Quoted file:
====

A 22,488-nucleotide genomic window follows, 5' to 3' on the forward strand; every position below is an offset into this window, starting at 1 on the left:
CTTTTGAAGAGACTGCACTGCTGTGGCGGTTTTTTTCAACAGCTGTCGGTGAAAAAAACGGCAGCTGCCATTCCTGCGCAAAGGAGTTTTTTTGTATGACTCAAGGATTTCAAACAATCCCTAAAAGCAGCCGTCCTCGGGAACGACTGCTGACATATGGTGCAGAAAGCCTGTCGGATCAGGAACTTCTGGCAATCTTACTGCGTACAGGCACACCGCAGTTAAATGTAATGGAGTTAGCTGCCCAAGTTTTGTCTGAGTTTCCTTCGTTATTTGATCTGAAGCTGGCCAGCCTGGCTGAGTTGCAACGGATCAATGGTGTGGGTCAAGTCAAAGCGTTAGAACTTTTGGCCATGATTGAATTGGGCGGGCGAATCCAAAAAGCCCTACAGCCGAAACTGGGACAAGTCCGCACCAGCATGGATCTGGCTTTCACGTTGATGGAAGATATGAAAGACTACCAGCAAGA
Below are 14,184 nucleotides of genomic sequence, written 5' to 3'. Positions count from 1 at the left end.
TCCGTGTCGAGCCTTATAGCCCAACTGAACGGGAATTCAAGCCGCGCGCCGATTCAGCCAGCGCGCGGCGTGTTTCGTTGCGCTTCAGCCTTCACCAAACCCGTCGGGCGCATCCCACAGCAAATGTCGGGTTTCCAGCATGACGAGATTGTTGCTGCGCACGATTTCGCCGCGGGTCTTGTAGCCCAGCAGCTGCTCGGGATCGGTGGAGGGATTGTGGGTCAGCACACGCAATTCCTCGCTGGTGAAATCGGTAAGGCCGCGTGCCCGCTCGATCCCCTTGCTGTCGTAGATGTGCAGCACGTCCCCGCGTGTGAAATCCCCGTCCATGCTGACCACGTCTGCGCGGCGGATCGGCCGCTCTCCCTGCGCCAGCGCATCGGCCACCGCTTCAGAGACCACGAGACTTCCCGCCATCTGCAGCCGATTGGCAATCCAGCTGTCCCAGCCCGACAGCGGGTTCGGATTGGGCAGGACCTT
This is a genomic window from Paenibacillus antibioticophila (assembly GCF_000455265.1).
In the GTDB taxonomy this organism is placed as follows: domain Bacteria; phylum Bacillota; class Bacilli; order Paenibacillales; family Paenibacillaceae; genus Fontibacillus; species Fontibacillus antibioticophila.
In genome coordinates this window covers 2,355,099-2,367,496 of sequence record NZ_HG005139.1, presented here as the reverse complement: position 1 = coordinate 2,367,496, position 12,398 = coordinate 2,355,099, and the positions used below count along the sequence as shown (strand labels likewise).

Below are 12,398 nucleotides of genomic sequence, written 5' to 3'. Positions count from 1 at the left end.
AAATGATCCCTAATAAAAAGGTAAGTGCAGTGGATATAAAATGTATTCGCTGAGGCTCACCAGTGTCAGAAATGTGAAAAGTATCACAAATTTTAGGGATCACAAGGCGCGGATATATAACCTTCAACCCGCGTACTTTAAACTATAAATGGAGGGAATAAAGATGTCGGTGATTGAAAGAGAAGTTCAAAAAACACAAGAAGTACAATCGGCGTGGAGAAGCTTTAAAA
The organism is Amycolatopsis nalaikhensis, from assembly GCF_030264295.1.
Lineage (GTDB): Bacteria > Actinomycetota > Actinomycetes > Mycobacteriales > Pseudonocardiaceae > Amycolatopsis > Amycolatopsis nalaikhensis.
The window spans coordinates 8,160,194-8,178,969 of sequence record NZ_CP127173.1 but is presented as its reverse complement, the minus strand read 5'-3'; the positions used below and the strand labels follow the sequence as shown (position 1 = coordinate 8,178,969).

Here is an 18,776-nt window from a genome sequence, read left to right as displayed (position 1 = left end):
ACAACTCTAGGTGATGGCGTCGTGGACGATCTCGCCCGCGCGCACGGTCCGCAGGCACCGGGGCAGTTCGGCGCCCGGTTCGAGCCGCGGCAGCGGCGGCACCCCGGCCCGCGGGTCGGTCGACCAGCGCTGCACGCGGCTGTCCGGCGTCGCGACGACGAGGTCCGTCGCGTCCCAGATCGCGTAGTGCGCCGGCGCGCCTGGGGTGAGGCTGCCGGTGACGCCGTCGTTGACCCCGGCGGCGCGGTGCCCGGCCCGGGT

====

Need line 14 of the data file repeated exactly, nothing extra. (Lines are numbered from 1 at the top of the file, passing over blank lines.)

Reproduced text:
ACAACTCTAGGTGATGGCGTCGTGGACGATCTCGCCCGCGCGCACGGTCCGCAGGCACCGGGGCAGTTCGGCGCCCGGTTCGAGCCGCGGCAGCGGCGGCACCCCGGCCCGCGGGTCGGTCGACCAGCGCTGCACGCGGCTGTCCGGCGTCGCGACGACGAGGTCCGTCGCGTCCCAGATCGCGTAGTGCGCCGGCGCGCCTGGGGTGAGGCTGCCGGTGACGCCGTCGTTGACCCCGGCGGCGCGGTGCCCGGCCCGGGT